Park Seo-Bo was a leading figure in contemporary Korean art. Born in Yecheon, North Gyeongsang province, in 1931, he was among the first generation of artists to build their careers in the wake of the Japanese occupation of Korea (1910-45) and the Korean War (1950-53). Park began his artistic training at the Hongik University, where he studied under Kim Whanki, the pioneer of Korean abstract painting. Graduating in 1955, Park was one of the emerging artists who reacted against the academic conservatism of the Kukjon, the National Art Exhibition system. This marked the start of Park’s pioneering role in Korea’s ‘Art Informel’ movement, spearheaded by the young artists of the Contemporary Artists Association (Hyeondae Misul Hyeohoe). Despite the limited information then available in Korea about Art Informel in Europe and Abstract Expressionism, Park challenged the assumptions of the dominant representational Korean art style, and explored conceptually and materially abstract forms and experimentation. 

Park Seo-Bo, working in the HANSEODANG studio of Anseong 1981. Photo Courtesy The Seobo Art Foundation.

Known for his “Écriture” series, Park developed an unconventional new technique. This began in the early 1970s as ‘pencil-écriture’, inspired by his three-year-old son’s rudimentary penmanship. Witnessing his son’s frustration during a handwriting exercise, Park began to emulate his mark-making by drawing numerous delicate repetitive graphite lines on a canvas coated with gesso and wet, white paint. The gentle movement of Park’s ‘graphisme’ creates a vibrating effect in which the artist emphasised the meditative aspects of an art technique derived from endless repetition – to the point of “emptying oneself out”. “Écriture” is French for writing, though Park preferred the Korean “Myobop”, which translates as “method of describing”. In this process, Taoist and Buddhist philosophies underpin the spiritual journey intrinsic to this approach. Through repetitive action, Park was able to harness a flow of energy which focussed his restless creativity and mind on a path of self-discipline and self-improvement, akin to the scholar-monks of ancient Korean tradition.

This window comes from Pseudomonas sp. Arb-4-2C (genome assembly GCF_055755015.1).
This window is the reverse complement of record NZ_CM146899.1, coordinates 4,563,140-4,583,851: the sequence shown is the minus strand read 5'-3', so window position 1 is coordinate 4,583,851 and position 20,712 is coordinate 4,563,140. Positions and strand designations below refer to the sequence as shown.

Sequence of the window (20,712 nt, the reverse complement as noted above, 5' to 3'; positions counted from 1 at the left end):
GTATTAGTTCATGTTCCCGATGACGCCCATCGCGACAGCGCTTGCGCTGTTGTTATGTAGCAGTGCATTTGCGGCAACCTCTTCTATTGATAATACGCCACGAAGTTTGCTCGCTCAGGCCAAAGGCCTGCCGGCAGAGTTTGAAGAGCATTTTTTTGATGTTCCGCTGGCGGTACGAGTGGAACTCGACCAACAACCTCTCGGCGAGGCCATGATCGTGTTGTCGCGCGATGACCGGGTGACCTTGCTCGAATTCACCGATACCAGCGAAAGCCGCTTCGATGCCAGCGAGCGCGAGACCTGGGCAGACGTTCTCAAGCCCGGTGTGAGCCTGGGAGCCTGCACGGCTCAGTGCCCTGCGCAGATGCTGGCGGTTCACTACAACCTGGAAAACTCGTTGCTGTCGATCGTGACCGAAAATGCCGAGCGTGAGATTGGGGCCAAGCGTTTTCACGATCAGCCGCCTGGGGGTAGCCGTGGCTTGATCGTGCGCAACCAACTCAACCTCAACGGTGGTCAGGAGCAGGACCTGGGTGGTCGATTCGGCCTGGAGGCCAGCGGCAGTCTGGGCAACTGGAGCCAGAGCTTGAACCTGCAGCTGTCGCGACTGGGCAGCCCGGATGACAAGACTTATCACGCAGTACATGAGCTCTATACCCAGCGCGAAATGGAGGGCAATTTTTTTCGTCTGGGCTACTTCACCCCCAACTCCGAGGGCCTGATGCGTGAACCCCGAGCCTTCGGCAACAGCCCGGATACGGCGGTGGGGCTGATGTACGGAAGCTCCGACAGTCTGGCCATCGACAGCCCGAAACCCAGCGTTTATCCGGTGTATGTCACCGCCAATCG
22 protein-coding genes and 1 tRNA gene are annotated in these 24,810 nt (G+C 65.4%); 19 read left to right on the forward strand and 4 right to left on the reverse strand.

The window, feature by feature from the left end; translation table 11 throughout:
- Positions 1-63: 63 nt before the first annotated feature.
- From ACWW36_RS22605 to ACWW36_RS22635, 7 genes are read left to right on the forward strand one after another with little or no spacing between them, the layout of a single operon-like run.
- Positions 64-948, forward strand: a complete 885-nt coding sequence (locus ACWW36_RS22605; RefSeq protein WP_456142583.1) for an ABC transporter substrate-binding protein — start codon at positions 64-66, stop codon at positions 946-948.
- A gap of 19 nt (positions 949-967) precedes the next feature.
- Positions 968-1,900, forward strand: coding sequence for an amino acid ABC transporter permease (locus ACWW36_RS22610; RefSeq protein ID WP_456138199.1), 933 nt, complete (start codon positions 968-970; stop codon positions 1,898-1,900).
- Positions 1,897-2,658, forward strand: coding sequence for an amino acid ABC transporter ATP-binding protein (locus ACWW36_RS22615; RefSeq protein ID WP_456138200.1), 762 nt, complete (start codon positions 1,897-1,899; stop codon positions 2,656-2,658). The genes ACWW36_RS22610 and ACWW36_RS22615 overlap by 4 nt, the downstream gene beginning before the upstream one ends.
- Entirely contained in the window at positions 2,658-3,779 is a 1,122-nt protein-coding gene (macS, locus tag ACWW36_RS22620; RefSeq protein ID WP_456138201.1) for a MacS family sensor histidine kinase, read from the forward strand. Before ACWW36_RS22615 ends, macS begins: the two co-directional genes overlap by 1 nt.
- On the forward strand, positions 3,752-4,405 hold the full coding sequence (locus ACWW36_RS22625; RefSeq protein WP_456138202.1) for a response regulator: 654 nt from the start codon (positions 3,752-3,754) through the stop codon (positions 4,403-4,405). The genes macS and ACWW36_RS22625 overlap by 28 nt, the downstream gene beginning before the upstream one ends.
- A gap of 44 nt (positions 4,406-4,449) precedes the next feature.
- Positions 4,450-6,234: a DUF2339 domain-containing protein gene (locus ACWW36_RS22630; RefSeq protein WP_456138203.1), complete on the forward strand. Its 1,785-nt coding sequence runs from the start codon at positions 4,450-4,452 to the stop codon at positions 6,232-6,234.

Park Seo-Bo, “Écriture No.55-73,” (1973). The series has tight graphite rows flowing across an expanse more than 9 feet wide. Photo credit Park Seo-Bo and Solomon R. Guggenheim. Photo Courtesy The New York Times.

Parallels can be drawn between Park Seo-Bo’s 'Ecriture' and the work of his contemporaries, including Lee Ufan, Chung Chang-Sup, and Kwon Young-Woo, who also employed monochrome colour palettes and repetitive gestures. Park was the founding figure of Dansaekhwa or Korean Monochrome Painting. He once said that “Without reaching that spiritual realm, painting becomes something that’s merely pretending to be Dansaekhwa,”. Throughout his life, Park saw art as a tool for spiritual contemplation, and during the 1980s, he applied the gentle technique of his Écriture to traditional Korean hanji paper. Made from mulberry bark, hanji preserves the ancient scriptures of Korean Buddhism. To Park, the material offered endless opportunities of experimentation but most significantly, represented a connection between his works and the natural world. The artist would add layers of hanji underneath the paint and use his hands and wooden sticks to create lines. The artist believed his work was not an expression of himself but instead implied that his role as an artist was to allow the material to speak for itself. As he once said, ‘My pieces are products of a dynamic harmony between the material properties of hanji and my Myobop technique’.